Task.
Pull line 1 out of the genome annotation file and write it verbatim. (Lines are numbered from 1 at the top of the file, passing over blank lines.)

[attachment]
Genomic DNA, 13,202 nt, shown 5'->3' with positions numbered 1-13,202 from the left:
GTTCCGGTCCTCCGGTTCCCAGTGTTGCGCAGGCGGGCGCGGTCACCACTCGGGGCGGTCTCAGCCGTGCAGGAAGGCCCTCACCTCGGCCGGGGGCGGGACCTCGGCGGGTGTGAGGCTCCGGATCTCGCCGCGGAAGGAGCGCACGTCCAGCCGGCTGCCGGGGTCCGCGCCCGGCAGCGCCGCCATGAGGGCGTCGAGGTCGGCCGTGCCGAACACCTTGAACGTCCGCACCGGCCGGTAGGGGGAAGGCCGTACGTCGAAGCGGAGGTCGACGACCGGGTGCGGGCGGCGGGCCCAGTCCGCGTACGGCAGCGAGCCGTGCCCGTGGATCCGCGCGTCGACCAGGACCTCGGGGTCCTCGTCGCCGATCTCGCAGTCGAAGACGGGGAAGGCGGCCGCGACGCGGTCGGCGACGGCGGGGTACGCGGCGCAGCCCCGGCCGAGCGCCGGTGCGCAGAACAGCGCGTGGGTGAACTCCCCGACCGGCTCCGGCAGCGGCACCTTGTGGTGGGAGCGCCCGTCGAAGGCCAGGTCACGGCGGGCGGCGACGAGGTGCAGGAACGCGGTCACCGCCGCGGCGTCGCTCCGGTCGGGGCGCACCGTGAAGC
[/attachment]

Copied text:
Genomic DNA, 13,202 nt, shown 5'->3' with positions numbered 1-13,202 from the left: